Data mining has increasingly played a role in U.S. intelligence-gathering and counterterrorism efforts, said John Parachini, director of the RAND Corp.'s Intelligence Policy Center. In the Cold War era, the focus was on monitoring changes in missile fields or large armies, but since the Sept. 11 attacks, in particular, there has been more monitoring of individuals' behavior.
While applying the technology to a group like Lashkar-e-Taiba could help shed new insights on its behavior, some said a human touch is still needed to make reliable predictions on future actions. Counterterrorism efforts also focus on police-style methods of interviewing, collecting clues and following promising leads to learn of planned attacks, experts said.
Using the past to predict future behavior can be particularly tricky when it comes to terrorist groups, which often look for new tactics to surprise their enemies, said Daniel Markey, senior fellow for India, Pakistan and South Asia at the Council on Foreign Relations.
"It's an imprecise science," Parachini said of behavior prediction. More open-source data like the kinds Subrahmanian used is available than ever, but "the question is, can you exploit it in ways that give you insight on people's behavior. That's the hard part."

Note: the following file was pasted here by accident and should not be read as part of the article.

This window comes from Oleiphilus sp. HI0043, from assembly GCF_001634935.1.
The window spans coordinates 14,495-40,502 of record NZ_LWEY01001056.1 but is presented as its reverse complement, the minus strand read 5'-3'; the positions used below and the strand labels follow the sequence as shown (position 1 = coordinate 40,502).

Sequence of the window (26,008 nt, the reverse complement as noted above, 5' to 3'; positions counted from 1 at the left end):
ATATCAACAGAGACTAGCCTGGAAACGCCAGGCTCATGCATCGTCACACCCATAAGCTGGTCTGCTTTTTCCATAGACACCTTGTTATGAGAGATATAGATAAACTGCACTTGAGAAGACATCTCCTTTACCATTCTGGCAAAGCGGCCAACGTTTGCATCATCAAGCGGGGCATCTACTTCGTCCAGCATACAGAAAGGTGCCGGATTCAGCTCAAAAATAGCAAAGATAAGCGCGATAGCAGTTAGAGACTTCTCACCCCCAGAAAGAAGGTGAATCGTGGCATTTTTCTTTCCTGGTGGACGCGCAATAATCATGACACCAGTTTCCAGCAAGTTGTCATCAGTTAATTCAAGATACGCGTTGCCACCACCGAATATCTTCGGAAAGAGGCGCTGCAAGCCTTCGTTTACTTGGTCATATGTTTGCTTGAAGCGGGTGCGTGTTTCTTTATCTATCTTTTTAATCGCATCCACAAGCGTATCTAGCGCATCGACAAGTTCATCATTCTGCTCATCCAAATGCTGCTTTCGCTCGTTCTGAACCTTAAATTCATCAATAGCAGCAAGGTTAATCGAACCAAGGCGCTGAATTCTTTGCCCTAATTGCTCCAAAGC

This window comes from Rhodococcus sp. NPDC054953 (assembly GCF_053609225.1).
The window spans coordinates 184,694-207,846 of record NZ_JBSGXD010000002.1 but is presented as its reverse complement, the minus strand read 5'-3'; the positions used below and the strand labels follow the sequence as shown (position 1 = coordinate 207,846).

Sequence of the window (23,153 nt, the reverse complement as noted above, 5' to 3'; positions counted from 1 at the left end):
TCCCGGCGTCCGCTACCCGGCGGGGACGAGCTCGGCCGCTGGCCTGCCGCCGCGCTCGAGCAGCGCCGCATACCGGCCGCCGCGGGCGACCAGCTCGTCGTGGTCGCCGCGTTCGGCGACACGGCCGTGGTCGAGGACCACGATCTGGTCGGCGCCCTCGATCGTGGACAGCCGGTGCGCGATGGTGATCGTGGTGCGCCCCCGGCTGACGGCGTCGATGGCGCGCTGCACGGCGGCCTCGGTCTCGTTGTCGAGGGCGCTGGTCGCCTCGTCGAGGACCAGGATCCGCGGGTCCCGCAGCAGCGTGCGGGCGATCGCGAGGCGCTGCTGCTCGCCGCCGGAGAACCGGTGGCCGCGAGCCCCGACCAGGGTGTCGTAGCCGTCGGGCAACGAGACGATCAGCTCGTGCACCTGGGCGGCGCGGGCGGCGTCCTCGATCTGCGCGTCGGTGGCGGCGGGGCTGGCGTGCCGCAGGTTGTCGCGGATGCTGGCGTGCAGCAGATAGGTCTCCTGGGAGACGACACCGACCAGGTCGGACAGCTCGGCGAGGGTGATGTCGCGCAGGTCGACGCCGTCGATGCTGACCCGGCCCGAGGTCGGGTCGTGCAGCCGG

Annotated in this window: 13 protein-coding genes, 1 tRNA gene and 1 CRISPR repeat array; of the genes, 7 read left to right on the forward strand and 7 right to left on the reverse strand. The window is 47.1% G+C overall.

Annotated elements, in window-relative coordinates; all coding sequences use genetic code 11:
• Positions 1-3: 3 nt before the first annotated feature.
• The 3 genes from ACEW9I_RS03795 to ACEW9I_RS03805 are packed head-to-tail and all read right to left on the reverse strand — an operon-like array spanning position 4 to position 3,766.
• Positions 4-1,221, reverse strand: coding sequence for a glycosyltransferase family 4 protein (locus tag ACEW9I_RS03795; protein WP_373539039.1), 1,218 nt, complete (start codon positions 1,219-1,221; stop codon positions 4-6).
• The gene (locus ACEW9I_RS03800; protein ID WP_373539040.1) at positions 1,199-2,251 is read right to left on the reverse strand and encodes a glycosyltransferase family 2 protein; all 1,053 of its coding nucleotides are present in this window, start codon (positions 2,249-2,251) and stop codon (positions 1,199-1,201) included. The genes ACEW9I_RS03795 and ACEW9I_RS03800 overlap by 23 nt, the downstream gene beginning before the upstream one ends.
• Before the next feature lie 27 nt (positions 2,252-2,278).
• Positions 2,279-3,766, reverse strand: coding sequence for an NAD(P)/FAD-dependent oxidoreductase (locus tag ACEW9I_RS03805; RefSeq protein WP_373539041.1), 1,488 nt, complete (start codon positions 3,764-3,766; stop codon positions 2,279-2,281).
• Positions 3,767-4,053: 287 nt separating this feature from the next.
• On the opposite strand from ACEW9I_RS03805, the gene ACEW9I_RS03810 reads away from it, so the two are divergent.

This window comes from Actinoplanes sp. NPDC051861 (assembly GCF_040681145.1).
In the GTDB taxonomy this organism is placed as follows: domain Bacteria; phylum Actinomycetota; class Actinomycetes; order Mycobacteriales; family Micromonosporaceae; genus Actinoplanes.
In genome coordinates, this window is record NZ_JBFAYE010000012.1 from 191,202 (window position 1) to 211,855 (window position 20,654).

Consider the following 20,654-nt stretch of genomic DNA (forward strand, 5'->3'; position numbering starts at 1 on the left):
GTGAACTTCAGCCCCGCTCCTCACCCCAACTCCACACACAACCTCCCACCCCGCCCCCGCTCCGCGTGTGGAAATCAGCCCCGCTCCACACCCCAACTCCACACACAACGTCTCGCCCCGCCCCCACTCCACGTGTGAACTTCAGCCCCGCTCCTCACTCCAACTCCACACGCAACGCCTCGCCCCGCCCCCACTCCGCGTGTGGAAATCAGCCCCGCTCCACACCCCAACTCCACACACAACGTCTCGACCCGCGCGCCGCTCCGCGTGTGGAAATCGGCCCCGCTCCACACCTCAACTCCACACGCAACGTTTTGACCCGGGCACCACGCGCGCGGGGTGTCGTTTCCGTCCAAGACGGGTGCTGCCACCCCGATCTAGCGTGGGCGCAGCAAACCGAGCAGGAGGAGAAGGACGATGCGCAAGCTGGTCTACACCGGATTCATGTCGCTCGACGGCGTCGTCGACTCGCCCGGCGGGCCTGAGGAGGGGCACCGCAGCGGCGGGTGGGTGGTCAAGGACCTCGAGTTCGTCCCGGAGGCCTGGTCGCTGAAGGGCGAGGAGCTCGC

Still, many recognized the research is worth exploring to gain as many counterterrorism leads as possible.
"These are complex problems," said Stephen Tankel, an assistant professor at American University who focuses on jihadist violence in South Asia. "There is merit in looking at them from different angles."
Subrahmanian and Mannes are not working directly with any counterterrorism agencies, but said they hope their research helps inform future strategies and can be applied to other terrorist groups.
Lashkar-e-Taiba, though, remains a particular danger, given the tension it can cause between Pakistan and India, two nations with nuclear capabilities. The group is thought to have the support of Pakistan's intelligence agencies and military. It also is working with the Taliban in Afghanistan, the researchers said.
"They are still active," Mannes said. "They have had a lower profile since 2008, but they are by no means out of business."